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MS SQL

Posted Jan 6, 2003

Introduction to MSSQL Server 2000 Analysis Services Custom Cubes: Financial Reporting (Part I) - Page 13

By William Pearson

The "Select the Columns that Define the Parent-Child Data Hierarchy"dialog appears. We will "fill in" the selector boxes in the following steps:

18.  Select account_id as the member key.

We will use account_id as the index that uniquely defines our member accounts.

19.  Select account_parent as the parent key.

The account parent is the account to which the account "rolls" in summary fashion, and is identified in the account table to provide for hierarchical design just such as this. The parent key acts as the "pointer" to guide rollups of data, as we shall see later.

20.  Select account_description as the member name.

The dialog appears with our selections below.


Illustration 37: The Completed Select the Columns that Define the Parent-Child Data Hierarchy Dialog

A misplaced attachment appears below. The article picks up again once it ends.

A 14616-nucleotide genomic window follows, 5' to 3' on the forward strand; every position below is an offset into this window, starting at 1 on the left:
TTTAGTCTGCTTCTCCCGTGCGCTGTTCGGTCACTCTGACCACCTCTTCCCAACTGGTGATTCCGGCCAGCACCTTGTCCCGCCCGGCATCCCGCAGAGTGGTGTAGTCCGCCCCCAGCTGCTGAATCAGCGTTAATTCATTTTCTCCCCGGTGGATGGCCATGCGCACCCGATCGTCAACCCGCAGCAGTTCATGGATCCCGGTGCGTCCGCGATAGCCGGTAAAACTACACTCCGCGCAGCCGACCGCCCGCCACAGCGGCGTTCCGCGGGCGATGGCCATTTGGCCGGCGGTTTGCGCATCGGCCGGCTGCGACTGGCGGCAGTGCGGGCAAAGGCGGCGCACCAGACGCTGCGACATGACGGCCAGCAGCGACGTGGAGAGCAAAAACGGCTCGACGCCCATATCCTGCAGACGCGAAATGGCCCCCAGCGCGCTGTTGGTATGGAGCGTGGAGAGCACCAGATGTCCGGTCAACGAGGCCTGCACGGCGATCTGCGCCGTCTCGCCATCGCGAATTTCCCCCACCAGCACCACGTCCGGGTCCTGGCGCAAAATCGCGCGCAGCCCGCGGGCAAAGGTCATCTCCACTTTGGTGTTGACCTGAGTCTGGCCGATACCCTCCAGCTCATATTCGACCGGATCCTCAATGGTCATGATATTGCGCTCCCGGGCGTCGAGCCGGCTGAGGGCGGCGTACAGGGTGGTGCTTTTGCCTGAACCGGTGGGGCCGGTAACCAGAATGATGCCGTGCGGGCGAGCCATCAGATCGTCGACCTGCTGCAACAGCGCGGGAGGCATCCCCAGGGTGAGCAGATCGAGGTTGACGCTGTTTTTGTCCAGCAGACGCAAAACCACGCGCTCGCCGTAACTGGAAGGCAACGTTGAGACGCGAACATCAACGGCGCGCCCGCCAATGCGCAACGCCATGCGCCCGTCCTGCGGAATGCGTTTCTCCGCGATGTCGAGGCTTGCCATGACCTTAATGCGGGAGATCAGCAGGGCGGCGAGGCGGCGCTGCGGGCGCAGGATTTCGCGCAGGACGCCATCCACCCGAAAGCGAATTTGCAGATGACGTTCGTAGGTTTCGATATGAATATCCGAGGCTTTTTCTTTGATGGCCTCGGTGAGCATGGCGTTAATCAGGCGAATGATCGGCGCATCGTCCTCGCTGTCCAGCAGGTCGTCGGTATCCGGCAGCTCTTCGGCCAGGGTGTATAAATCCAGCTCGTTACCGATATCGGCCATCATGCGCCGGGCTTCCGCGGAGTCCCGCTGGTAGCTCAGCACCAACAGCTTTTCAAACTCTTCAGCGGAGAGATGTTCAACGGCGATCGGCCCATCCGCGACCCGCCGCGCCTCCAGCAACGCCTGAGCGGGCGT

21.  Click Next.

22.  Click Next again to skip the Select Advanced Options dialog.

The Finish the Dimension Wizard dialog appears.

23.  Type the word Account into the Dimension Name box.

24.  Uncheck the checkbox (click it once) for Share This Dimension with Other Cubes.

The dialog appears (with expanded Preview), with our selections as shown below.


Illustration 38: The Completed Finish the Dimension Wizard Dialog

The Preview provides a scrollable view of the hierarchy that our selections will generate.

25.  Click Finish to close the Dimension Wizard.

The dialog disappears, leaving the schema view as depicted below, after arrangement:


Illustration 39: The (Arranged) Schema View with Added Dimension Tables

Note that joins between the fact table and the dimension tables are already in place, using the id keys in each. This will often not be the case in a real world design effort, where the appropriate joins (perhaps not as straightforward as those found in our model) would need to be created.

For a practical discussion surrounding, and an examination of the uses of, parent-child dimensions, see Article Four of our series, Parent-Child Dimensions.



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